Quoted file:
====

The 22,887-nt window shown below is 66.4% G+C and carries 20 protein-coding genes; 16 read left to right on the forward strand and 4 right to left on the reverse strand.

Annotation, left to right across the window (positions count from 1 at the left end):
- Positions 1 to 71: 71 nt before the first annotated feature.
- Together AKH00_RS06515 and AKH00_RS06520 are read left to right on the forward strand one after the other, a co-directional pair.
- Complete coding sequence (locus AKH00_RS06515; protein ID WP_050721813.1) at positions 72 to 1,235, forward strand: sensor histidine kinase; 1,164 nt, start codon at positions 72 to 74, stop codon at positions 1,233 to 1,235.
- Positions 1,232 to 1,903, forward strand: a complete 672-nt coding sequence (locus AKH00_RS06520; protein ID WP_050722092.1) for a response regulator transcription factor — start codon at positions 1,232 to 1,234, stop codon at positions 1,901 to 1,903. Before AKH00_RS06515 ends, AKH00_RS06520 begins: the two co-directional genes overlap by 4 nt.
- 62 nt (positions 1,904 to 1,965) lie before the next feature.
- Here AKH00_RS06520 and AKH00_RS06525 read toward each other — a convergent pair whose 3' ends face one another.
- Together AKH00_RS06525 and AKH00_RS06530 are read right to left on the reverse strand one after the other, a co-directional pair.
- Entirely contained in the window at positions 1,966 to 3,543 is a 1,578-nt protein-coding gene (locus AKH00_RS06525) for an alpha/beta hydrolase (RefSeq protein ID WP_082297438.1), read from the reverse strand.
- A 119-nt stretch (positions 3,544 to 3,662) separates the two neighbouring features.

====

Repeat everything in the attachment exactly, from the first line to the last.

The 22,887-nt window shown below is 66.4% G+C and carries 20 protein-coding genes; 16 read left to right on the forward strand and 4 right to left on the reverse strand.

Annotation, left to right across the window (positions count from 1 at the left end):
- Positions 1 to 71: 71 nt before the first annotated feature.
- Together AKH00_RS06515 and AKH00_RS06520 are read left to right on the forward strand one after the other, a co-directional pair.
- Complete coding sequence (locus AKH00_RS06515; protein ID WP_050721813.1) at positions 72 to 1,235, forward strand: sensor histidine kinase; 1,164 nt, start codon at positions 72 to 74, stop codon at positions 1,233 to 1,235.
- Positions 1,232 to 1,903, forward strand: a complete 672-nt coding sequence (locus AKH00_RS06520; protein ID WP_050722092.1) for a response regulator transcription factor — start codon at positions 1,232 to 1,234, stop codon at positions 1,901 to 1,903. Before AKH00_RS06515 ends, AKH00_RS06520 begins: the two co-directional genes overlap by 4 nt.
- 62 nt (positions 1,904 to 1,965) lie before the next feature.
- Here AKH00_RS06520 and AKH00_RS06525 read toward each other — a convergent pair whose 3' ends face one another.
- Together AKH00_RS06525 and AKH00_RS06530 are read right to left on the reverse strand one after the other, a co-directional pair.
- Entirely contained in the window at positions 1,966 to 3,543 is a 1,578-nt protein-coding gene (locus AKH00_RS06525) for an alpha/beta hydrolase (RefSeq protein ID WP_082297438.1), read from the reverse strand.
- A 119-nt stretch (positions 3,544 to 3,662) separates the two neighbouring features.